Back to top

The Grandparent Effect

December 20, 2018

If you find yourself sandwiched between two generations — your children and your aging parents — do all that you can to nurture their connection.1

With some exceptions, grandparents can deliver to grand-kids the unconditional love — and more — that can make an important contribution to a child's life. Particularly during times of family upheaval such as divorce, remarriage or illness, or when faced with their own challenging personal experiences, kids may find it easier to speak openly to grandparents than to anyone else. 

With over 40% of grandparents living more than 200 miles away from their grand-kids,2 how can a strong connection develop when distance keeps generations apart? Some approaches use technology to enable the kinds of experiences that families in proximity more easily enjoy. Ultimately, a strong grandparent-grandchild bond hinges on our willingness as parents to shepherd the relationship forward. Here are some suggestions:

  • Arrange FaceTime or Skype calls. Inform grandparents in advance of the children's interests and activities, so the elders can raise specific questions like, "Tell me about this week's dance class…" or "What did you see on your school field trip?" Encourage shorter, more frequent calls than longer calls, especially with the younger kids.
  • Provide grandparents with copies of the little one's favorite books so they can read together during video calls. Music, too, can be shared this way. Encourage the kids to show and tell what they're working on in school, learning on the piano or in gymnastics class.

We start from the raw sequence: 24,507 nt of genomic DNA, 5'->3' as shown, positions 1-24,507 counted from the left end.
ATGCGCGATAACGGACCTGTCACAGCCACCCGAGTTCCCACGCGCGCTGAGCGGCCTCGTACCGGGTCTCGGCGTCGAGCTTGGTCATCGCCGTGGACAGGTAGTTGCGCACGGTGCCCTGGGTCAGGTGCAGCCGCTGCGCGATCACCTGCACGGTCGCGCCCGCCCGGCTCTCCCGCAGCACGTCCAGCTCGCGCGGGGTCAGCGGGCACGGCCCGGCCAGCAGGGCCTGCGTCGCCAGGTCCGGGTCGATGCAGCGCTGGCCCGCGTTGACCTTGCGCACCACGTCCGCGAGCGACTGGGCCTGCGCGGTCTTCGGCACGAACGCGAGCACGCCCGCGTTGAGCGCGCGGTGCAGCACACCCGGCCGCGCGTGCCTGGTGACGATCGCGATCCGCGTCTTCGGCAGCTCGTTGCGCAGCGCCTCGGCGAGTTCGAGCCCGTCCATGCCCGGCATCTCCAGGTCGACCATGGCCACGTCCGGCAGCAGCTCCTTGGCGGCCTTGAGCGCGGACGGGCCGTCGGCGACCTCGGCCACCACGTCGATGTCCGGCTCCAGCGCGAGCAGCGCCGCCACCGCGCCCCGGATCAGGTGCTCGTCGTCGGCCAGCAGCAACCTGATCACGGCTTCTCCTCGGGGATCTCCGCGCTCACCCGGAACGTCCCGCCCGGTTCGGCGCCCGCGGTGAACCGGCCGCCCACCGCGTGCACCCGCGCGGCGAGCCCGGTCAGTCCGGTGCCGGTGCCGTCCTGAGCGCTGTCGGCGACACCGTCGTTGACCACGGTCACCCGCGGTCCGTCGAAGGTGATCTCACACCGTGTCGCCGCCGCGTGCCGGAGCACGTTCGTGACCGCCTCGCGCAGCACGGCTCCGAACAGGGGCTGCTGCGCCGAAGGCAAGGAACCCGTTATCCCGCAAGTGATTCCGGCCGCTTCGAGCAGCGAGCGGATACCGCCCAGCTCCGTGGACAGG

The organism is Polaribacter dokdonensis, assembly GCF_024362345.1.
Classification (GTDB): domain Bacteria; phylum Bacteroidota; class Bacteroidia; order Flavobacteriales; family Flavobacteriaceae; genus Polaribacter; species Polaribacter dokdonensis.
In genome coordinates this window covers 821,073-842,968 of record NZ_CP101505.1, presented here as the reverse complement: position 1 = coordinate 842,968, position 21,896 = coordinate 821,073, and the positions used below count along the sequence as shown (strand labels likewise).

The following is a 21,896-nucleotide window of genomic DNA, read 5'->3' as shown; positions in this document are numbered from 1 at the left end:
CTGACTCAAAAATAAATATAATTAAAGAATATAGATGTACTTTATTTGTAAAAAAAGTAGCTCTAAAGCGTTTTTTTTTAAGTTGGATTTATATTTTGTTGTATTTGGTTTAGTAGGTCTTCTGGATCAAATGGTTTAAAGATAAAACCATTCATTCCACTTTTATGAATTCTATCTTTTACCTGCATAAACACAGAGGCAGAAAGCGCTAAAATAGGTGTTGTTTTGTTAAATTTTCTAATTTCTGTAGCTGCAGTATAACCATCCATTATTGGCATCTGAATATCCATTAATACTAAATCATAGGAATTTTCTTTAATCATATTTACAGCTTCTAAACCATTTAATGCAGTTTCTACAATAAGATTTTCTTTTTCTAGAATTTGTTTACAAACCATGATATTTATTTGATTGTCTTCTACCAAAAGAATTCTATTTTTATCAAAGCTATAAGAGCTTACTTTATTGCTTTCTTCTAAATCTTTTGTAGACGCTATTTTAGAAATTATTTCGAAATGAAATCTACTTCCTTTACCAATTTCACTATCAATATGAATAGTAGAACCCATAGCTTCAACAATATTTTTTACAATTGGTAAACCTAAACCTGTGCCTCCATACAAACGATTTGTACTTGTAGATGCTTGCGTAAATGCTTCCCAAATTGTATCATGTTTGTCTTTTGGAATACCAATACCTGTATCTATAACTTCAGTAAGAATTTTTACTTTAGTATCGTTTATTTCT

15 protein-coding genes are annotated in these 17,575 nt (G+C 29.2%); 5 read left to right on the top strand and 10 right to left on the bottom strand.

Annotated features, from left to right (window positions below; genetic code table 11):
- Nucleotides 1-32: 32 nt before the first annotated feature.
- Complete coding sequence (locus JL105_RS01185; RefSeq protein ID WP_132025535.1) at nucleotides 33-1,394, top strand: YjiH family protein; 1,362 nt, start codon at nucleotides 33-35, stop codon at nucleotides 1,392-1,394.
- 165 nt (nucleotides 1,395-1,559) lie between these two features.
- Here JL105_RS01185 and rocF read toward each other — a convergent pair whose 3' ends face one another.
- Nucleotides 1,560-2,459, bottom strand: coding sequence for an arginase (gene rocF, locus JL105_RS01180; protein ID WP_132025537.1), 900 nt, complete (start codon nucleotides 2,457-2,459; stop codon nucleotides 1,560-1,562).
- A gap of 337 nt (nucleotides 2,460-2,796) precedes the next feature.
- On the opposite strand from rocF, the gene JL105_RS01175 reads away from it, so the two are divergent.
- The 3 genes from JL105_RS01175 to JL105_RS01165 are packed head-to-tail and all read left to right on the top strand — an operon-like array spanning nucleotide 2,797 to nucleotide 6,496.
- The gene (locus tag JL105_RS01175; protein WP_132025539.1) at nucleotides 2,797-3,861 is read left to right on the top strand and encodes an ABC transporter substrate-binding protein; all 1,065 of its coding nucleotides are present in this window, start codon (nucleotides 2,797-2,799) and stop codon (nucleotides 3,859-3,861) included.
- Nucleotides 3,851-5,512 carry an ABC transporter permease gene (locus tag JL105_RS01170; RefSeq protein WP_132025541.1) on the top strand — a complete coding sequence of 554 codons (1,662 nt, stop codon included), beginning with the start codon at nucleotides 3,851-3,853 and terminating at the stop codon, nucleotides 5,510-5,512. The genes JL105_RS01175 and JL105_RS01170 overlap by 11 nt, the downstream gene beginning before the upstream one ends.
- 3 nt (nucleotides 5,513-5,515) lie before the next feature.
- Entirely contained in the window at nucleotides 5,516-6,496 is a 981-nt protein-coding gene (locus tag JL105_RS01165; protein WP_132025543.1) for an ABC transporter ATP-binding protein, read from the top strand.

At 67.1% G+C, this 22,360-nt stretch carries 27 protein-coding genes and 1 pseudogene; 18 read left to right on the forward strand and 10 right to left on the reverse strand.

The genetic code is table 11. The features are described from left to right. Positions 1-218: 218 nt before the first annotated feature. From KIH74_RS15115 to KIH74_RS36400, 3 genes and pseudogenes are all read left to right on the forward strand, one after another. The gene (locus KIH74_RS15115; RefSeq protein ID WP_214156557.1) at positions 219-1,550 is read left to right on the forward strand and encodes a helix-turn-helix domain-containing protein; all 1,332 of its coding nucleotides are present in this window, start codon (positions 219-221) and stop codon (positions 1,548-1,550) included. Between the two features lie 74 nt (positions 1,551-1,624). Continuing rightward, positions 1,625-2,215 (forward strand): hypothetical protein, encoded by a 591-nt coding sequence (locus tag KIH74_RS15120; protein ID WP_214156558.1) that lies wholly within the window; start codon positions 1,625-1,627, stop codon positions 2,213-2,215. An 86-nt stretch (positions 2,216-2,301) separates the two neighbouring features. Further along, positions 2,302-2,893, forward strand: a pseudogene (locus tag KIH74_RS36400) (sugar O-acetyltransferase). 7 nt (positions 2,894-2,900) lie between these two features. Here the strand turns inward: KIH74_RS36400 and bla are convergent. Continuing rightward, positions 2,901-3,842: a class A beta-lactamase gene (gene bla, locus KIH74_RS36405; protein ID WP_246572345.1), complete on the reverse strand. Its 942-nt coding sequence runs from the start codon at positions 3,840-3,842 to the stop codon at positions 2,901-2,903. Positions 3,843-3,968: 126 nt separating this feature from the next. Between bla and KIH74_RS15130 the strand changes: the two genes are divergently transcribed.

• Suggest that the grandparents surprise the children with shipped packages — kids love receiving mail addressed in their name. Small boxes with cookies, little toys or random items will be a highlight of their day.
  • Inform the grandparents about the kids' preferred methods of communication, whether texting or Instagram or Facebook (and provide tutorials if the elders need technology coaching).
  • Suggest they play games together on their smartphones, such as Words With Friends or QuizUp.
  • Encourage grandparents' one-on-one time with each grand-kid without their siblings' presence. Research shows that time spent with grand-kids individually goes a long way to cementing the connection.
  • Remind the elders to tell tales about the family's past, especially stories about mom or dad's childhood quirks and mishaps. Those are sure to engage and elicit good-natured laughter.
  • Display photos of grandparents around the house, especially images of the younger and older generations together, photos that capture those special moments that seal fond memories.
References & Citations

1 Content for this Tip of the Month was provided by Nancy Zinaman, LCSW, former therapist at The Family Institute, whose specialty areas include working with grandparents and grandparent-related issues.

2 "Geographic distance between grandparents and their grandchildren in the United States in 2011." Statista.